The Guardians of Valor link in the Daily News article tells the whole story.

Baron Zemo said...

Hey it is not any more of a lie than trying to pass off Nicki Minaj as someone who knows anything about music. Or life. Or anything.

virgil xenophon said...

I'm with Levi Starks, here. One thing that always makes me mentally (and often physically) cringe these days is the habit of virtually everyone from the media on down calling anyone who served in the service overseas in any capacity whatsoever American "heroes" for simply doing their duty. Just demonstrates how preverted our values have become and how rare is the act of service to country when the mere act of volunteering to serve in the armed forces is seen as "heroic" rather than simply answering the call of "duty."

Aridog said...

I've gotta be with Levi and Virgil...where in hell did this "generic" use of the word "hero" come from? I know no veterans, including myself, who think of themselves as a heroes.

sonicfrog said...
This comment has been removed by the author.
sonicfrog said...

The producers should have been more suspicious. Do some investigation. It's too obvious that sob stories give you a boost. Why wouldn't these hard-up young people -- some predictable percentage -- lie?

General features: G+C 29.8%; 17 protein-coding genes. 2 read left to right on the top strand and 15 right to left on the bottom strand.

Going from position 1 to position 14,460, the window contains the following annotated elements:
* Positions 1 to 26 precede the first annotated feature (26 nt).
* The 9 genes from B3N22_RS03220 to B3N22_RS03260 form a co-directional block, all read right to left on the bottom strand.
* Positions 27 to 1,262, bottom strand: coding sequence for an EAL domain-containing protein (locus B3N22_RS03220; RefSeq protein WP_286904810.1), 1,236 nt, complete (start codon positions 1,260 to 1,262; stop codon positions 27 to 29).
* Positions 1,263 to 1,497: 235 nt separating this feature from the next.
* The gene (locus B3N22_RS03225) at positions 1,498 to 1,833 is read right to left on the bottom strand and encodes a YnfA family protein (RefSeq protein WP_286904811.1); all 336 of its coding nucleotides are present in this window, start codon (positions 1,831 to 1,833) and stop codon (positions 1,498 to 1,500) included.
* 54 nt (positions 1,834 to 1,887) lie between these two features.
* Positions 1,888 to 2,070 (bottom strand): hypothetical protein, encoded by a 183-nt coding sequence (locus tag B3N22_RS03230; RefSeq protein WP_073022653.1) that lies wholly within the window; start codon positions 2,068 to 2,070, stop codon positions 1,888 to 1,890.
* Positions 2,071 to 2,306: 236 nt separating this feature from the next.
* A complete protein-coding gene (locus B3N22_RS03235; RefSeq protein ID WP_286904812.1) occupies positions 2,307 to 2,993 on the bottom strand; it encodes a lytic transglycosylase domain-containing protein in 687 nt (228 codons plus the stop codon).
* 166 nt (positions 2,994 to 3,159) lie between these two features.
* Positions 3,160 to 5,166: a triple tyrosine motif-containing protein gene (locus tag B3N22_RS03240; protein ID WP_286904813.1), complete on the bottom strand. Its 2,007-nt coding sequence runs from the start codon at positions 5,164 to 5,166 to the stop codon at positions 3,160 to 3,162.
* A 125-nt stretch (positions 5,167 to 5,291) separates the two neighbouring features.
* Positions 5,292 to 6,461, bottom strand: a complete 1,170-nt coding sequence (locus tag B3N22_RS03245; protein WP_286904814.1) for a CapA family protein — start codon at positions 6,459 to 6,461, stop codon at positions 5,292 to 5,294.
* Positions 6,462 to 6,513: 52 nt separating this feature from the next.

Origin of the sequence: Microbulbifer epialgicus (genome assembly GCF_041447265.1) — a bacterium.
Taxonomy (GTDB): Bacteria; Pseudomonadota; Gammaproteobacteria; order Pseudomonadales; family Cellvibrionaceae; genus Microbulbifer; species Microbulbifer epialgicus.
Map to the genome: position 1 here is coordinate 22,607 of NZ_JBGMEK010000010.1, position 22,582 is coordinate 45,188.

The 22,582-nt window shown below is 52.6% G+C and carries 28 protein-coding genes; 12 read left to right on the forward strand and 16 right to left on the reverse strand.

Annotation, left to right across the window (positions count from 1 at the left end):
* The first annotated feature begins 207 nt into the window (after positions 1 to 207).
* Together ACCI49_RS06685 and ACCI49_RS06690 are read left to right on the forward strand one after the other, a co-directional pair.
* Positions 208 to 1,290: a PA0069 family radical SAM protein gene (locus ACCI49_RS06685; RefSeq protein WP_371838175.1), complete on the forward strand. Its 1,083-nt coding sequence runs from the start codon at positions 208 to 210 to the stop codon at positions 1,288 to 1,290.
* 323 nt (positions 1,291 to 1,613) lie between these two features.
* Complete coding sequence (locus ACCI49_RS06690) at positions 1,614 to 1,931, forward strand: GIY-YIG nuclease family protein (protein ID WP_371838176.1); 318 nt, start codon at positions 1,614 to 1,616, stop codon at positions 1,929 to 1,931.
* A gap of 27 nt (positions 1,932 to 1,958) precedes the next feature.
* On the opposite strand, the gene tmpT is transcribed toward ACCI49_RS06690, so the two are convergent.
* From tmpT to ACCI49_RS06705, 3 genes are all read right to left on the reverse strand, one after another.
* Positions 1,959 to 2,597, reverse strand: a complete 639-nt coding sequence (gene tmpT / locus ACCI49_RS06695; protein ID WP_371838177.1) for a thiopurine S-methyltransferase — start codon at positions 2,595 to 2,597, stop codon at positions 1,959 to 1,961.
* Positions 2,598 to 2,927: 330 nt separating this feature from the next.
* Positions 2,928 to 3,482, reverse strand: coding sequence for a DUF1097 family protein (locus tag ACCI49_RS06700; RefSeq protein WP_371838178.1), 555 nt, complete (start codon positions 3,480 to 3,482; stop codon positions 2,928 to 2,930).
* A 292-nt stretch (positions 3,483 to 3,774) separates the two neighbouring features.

Investigation??? That's not their job! Hell, the programs that call themselves news shows typically don't do a very good job at that, and you expect an entertainment show to investigate this?

BTW... I hear next week they are going to have Ronaiah Tuiasosopo singing "I've Got A Crush On You" in his girl voice!

I don't like the Queen for a Day aspect of the show.

But isn't that what the show is exactly about? The reason it exists?

EMD said...

If Tim Johnson were relevant, he's call that guy a hero!